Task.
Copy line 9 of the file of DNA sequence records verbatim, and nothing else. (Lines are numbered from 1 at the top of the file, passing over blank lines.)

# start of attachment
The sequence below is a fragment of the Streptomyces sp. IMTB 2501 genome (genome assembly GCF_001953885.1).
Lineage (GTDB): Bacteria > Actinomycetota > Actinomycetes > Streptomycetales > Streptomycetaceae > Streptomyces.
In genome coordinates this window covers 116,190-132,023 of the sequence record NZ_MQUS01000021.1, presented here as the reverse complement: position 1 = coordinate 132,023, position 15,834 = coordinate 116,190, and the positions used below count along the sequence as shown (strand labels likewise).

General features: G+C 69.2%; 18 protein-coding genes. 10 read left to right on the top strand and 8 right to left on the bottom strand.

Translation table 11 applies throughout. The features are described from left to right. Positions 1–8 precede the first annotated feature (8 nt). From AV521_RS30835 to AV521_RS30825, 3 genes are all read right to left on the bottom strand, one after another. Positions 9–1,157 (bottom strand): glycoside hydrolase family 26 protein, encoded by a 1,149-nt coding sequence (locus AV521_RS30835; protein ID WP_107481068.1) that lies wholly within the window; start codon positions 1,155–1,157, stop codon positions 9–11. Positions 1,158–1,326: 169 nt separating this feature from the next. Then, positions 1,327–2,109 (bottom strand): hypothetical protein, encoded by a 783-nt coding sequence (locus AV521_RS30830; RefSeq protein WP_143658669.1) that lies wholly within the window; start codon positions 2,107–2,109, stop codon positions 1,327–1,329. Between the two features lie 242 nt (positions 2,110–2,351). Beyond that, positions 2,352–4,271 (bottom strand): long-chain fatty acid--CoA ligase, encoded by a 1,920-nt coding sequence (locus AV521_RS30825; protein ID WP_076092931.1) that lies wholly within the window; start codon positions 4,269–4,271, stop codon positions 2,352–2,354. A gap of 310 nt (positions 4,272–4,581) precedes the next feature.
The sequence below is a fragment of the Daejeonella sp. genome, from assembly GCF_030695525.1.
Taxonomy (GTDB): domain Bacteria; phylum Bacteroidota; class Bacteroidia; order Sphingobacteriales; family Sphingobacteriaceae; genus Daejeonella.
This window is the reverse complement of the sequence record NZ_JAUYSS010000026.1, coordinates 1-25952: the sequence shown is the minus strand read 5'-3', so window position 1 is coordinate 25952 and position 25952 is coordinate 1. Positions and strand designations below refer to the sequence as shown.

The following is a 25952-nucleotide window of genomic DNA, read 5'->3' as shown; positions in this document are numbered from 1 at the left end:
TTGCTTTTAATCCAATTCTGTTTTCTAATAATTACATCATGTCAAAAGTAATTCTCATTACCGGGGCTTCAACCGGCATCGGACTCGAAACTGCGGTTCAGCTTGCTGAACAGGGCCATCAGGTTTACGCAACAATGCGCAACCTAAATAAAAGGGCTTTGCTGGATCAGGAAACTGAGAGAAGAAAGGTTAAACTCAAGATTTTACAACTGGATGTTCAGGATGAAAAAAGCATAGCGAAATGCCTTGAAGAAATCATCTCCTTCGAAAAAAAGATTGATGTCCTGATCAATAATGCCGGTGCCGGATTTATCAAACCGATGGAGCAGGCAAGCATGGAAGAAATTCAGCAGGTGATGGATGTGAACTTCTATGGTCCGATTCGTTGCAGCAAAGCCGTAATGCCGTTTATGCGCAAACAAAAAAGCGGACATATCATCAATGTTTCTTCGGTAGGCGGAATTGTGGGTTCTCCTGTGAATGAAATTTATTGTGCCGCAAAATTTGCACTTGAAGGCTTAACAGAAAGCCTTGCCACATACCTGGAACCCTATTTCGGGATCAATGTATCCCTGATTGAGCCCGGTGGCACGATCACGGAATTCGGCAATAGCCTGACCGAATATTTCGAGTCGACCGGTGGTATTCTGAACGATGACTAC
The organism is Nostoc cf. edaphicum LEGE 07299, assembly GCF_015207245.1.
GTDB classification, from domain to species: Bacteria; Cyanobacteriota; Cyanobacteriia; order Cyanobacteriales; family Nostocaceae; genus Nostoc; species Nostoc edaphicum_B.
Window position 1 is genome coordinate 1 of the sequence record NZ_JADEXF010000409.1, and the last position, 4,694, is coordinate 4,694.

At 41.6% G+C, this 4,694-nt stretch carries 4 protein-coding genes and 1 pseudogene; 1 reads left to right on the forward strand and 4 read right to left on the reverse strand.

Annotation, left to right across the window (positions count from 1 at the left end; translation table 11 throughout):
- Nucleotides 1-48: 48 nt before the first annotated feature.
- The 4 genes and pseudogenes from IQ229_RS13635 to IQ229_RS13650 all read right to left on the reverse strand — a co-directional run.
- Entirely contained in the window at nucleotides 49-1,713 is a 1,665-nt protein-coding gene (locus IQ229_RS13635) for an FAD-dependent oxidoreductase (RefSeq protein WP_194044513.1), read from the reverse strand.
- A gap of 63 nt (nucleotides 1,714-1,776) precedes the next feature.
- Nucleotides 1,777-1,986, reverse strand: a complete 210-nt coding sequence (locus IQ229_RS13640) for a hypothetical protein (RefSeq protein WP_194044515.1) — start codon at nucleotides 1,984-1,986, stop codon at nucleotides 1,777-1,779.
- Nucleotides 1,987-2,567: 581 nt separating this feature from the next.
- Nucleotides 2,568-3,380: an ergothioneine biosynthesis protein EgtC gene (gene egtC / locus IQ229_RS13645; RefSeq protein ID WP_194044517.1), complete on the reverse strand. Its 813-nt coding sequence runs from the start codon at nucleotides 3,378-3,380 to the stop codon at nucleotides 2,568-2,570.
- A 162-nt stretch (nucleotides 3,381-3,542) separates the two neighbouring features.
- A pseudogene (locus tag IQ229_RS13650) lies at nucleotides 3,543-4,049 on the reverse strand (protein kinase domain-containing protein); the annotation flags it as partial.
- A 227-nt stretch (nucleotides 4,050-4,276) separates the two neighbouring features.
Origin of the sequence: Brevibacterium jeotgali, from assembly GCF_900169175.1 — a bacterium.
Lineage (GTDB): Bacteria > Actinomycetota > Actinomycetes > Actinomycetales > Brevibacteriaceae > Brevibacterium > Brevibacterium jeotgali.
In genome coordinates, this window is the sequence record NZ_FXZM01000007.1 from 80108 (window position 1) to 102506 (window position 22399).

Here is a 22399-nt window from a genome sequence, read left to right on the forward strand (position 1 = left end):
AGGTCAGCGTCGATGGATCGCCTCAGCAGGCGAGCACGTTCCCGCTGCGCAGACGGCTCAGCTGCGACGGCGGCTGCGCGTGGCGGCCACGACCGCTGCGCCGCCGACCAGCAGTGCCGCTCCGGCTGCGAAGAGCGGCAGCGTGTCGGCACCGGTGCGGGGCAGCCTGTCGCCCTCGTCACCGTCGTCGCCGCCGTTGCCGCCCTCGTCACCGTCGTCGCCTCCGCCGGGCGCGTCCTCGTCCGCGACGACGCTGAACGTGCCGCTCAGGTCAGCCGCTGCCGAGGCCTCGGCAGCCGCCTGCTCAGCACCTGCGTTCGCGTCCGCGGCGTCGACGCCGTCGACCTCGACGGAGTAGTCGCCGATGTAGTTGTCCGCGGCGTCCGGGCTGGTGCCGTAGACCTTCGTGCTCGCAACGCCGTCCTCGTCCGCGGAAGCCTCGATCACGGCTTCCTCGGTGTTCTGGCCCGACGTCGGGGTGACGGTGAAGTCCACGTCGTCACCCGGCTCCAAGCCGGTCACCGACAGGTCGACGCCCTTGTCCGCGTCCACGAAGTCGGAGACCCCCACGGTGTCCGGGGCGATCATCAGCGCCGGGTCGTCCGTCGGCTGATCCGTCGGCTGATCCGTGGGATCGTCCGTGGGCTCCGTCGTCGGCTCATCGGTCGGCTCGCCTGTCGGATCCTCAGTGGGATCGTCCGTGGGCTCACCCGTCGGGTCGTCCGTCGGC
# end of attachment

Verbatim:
The following is a 25952-nucleotide window of genomic DNA, read 5'->3' as shown; positions in this document are numbered from 1 at the left end: